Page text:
The preclinical work on DCA (showing effectiveness in a variety of tumours and relatively low toxicity) (Bonnet et al, 2007), its structure (a very small molecule), the low price (it is a generic drug) and the fact that DCA has already been used in humans for more than 30 years, provide a strong rationale for rapid clinical translation.

Wednesday, December 09, 2009

If you think it's bad in the United States . . .

. . . and I will confess: I am deeply concerned about our runaway federal government--you should get a look at things in other parts of the world.

For example . . . Andhra Pradesh, India.

I received an email this morning from the president of Mission India (United States) who forwarded the following email from a key contact in Hyderabad, Andhra Pradesh, India:
We need your prayers for our tomorrow 10th Dec. The panicky state government has brought 9000 para military and rapid action force from New Delhi to meet any challenge in view of the fluid situation in the state. The Joint Action Committee of the Students and some of the political parties have planned to take a big march towards the State Legislative Assembly to present their demands. They are mobilizing people in a large number. There is a possibility that the Maoists might also play mischief in the agitation tomorrow. We are waiting for the update tonight to know more about the situation. I do not know how many of our staff will turn to the office as the whole life in Hyderabad will come to stand still not even an auto is going to ply on the roads. All the roads leading to Hyderabad from all corners have barricades stopping the inflow of any people into the city.

The civil unrest is going to be intensified tomorrow and literally Hyderabad will be under the control of police. The health of KCR who is on fast unto death is deteriorating and the doctors say that he might slip into coma if he continues the fast. Both the central and state governments have not yet made their stand clear with regard to the separate statehood for Telengana.
I wrote back:

Who is KCR who is on this “fast unto death”? –Sorry I'm so “out of it”!
And he wrote to me:
Hello John. No, you are not “out of it.” I don’t know the actual name of “KCR” either! It’s the initials of a politician in Andhra Pradesh who is leading the political movement that is demanding statehood for the Telengana region – which is about the northern third of A.P. Everyone just refers to him as “KCR” – a fairly common practice in India. Another practice that is not unusual is suicides over these kinds of issues. When the Christian leader of AP died in a helicopter accident two months ago, it was reported that in the following days, 50 people committed suicide!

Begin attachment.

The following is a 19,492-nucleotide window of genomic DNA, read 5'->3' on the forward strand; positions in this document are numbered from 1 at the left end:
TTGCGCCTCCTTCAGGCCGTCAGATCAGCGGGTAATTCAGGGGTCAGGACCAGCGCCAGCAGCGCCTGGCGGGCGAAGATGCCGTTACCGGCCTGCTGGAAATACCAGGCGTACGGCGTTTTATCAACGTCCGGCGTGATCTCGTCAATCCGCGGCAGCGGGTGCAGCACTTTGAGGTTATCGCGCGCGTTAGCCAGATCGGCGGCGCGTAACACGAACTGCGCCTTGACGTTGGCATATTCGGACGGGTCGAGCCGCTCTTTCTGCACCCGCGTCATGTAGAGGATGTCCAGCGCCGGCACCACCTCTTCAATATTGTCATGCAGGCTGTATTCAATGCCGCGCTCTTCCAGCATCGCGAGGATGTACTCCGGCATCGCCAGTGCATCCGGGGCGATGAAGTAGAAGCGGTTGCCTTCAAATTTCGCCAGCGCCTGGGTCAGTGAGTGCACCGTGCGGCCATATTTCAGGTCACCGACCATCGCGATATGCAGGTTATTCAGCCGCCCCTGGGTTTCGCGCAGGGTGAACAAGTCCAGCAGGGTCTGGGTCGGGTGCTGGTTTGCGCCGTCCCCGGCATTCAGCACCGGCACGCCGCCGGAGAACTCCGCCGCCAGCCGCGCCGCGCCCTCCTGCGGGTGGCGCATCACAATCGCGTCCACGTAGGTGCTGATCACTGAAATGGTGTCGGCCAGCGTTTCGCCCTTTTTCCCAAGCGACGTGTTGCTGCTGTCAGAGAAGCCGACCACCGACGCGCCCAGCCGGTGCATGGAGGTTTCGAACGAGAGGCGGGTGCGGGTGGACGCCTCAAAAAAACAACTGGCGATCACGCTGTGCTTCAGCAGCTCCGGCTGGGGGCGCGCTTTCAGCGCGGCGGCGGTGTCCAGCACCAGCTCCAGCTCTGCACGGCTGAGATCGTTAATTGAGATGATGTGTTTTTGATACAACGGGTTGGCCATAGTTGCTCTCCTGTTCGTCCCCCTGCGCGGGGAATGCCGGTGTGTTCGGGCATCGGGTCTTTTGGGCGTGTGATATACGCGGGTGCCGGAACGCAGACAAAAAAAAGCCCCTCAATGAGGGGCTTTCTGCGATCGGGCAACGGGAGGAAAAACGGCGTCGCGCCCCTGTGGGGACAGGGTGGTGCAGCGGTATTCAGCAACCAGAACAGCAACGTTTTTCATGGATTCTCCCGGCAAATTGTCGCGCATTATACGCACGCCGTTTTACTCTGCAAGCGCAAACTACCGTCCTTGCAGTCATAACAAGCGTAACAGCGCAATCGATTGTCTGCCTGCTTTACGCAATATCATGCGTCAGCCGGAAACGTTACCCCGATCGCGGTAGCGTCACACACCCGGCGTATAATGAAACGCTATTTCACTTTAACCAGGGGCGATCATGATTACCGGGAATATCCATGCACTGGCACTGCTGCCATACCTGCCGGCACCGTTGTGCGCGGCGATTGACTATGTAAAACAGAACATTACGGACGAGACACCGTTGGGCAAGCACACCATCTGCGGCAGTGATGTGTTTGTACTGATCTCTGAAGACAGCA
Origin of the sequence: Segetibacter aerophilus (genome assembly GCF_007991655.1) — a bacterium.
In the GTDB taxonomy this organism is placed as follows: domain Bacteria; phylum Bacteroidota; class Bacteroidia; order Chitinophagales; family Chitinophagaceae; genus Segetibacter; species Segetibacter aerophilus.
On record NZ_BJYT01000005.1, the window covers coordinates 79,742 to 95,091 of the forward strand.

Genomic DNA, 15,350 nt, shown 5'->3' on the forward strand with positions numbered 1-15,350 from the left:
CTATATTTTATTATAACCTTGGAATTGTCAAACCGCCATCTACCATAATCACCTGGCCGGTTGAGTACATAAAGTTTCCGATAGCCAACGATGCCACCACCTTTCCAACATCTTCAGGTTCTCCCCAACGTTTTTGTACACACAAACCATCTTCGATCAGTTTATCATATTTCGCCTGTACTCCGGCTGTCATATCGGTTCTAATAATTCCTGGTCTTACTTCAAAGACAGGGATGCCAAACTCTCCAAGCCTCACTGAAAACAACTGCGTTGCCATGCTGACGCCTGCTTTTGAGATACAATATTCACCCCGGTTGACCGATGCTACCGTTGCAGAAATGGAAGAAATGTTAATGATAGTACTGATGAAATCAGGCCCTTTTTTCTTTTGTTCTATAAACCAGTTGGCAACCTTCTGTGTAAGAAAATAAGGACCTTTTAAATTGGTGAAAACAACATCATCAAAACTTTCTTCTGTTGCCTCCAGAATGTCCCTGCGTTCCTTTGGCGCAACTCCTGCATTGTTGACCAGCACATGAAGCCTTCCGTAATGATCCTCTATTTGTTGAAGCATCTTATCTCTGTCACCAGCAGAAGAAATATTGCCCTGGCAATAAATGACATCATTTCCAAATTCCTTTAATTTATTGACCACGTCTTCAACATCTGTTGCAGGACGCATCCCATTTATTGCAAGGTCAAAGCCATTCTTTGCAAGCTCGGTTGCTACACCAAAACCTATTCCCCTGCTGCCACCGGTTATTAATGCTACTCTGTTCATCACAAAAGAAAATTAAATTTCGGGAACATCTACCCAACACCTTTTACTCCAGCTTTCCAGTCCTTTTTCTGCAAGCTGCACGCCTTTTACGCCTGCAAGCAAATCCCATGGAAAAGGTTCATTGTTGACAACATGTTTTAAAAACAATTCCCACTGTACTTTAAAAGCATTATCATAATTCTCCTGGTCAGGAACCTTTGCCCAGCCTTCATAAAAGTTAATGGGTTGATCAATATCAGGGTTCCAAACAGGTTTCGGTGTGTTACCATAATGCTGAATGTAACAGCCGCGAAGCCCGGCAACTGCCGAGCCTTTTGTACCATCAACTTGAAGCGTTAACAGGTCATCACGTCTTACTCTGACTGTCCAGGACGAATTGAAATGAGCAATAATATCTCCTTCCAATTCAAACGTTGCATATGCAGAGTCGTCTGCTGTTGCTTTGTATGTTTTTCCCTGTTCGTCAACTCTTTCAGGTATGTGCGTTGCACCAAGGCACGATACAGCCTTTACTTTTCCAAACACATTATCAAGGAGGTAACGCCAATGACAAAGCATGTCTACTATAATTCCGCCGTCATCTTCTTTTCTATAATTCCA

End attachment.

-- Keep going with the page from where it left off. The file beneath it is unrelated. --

The AP politicians might be over-reacting however this conflict could cause severe disruption.
Another recipient of his email wrote to him, and he forwarded it to me:
Thanks for your e-mail this morning. When reading it I wondered “What’s going on”? I am sure that those of you at the office are in the know. But [the recipients of your email] may not be.

The article below from June 8, 2009 gives some background.

Stratfor logo

India: A Region's Independence Hampered by National Interest

June 8, 2006 | 0013 GMT


India’s opposition Bharatiya Janata Party recently announced its backing for a Telangana state independent of Andhra Pradesh, reaching a rare accord with the governing Congress party, and challenged the latter to prove its commitment to the cause. The Congress party won the state of Andhra Pradesh in the 2004 general elections as a result of its alliance with the secessionist Telangana Rashtra Samiti party. Although Congress inserted Telangana independence into its election manifesto, it has not acted upon it in the two years since the election, and it has no incentive to do so.